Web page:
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Phytochemistry. 2009 Jun;70(9):1139-45. doi: 10.1016/j.phytochem.2009.06.011. Epub 2009 Jul 29.

Molecular and biochemical evolution of maize terpene synthase 10, an enzyme of indirect defense.

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1
Martin Luther University Halle-Wittenberg, Institute for Pharmacy, Hoher Weg 8, D-06120 Halle/Saale, Germany.

Abstract

Maize plants attacked by lepidopteran larvae emit a volatile mixture that consists mostly of the sesquiterpene olefins, (E)-alpha-bergamotene and (E)-beta-farnesene. These volatiles are produced by the herbivore-induced terpene synthase TPS10 and attract natural enemies to the damaged plants. A survey of volatiles in maize lines and species of teosinte showed that the TPS10 products (E)-alpha-bergamotene and (E)-beta-farnesene are consistently induced by herbivory, indicating that release of TPS10 volatiles is a defense trait conserved among maize and its wild relatives. Sequence comparison of TPS10 from maize and its apparent orthologs from four teosinte species demonstrated stabilizing selection on this defense trait. The teosinte volatiles and the enzymatic activity of the apparent TPS10 orthologs were not completely uniform but varied in the ratio of (E)-alpha-bergamotene to (E)-beta-farnesene products formed. We identified a single amino acid in the active center which determines the ratio of (E)-alpha-bergamotene to (E)-beta-farnesene and has changed during the evolution of maize and teosinte species. Feeding experiments with the substrate (Z,E)-farnesyl diphosphate revealed that this amino acid controls the rate of isomerization of the (E,E)-farnesyl carbocation intermediate to the (Z,E)-configuration.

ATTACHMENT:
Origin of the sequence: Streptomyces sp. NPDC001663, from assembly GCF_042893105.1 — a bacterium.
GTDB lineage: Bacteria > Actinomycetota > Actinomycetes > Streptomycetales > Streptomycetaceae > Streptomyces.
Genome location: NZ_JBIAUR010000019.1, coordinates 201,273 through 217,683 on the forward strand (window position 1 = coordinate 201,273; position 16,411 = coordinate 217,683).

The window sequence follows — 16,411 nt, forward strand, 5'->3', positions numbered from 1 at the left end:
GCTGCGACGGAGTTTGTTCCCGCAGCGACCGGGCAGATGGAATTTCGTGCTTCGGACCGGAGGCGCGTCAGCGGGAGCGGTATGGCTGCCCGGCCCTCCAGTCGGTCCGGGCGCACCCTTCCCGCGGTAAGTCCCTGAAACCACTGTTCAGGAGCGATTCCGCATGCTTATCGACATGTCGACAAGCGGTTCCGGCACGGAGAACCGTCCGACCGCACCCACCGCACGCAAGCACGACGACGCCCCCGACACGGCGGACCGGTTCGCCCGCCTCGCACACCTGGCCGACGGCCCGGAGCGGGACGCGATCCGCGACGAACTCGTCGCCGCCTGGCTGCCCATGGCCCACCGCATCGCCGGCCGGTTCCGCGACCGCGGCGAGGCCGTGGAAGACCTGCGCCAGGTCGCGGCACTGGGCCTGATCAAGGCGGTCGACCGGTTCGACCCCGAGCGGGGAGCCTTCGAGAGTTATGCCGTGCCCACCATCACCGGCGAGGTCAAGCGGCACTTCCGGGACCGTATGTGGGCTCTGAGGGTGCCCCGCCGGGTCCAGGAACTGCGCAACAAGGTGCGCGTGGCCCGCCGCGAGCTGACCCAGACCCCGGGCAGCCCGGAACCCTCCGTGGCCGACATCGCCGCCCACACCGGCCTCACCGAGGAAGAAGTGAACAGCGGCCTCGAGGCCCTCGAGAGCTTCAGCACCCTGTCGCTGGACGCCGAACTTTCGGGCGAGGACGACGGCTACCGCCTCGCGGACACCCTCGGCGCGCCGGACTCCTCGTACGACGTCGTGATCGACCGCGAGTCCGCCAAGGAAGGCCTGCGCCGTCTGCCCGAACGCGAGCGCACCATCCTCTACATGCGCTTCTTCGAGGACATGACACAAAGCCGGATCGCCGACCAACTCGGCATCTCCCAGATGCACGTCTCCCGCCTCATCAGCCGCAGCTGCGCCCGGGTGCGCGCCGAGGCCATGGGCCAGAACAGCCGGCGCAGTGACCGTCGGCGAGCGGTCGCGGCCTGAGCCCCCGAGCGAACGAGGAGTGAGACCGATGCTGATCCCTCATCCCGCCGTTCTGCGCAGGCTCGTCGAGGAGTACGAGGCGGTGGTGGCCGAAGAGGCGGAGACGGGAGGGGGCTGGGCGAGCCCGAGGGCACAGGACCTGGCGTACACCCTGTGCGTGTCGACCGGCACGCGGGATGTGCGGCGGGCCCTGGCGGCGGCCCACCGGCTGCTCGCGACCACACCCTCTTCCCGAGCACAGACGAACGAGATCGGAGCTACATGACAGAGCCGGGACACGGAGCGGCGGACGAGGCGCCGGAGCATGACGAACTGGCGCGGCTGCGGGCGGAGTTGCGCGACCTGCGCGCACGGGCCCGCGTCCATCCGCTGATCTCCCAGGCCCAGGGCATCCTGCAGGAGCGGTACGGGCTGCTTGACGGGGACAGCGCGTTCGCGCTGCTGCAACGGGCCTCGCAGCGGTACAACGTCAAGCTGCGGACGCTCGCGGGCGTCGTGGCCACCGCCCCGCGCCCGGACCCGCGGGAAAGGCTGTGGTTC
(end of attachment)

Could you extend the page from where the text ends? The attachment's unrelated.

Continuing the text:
PMID:
19646721
DOI:
10.1016/j.phytochem.2009.06.011
[Indexed for MEDLINE]
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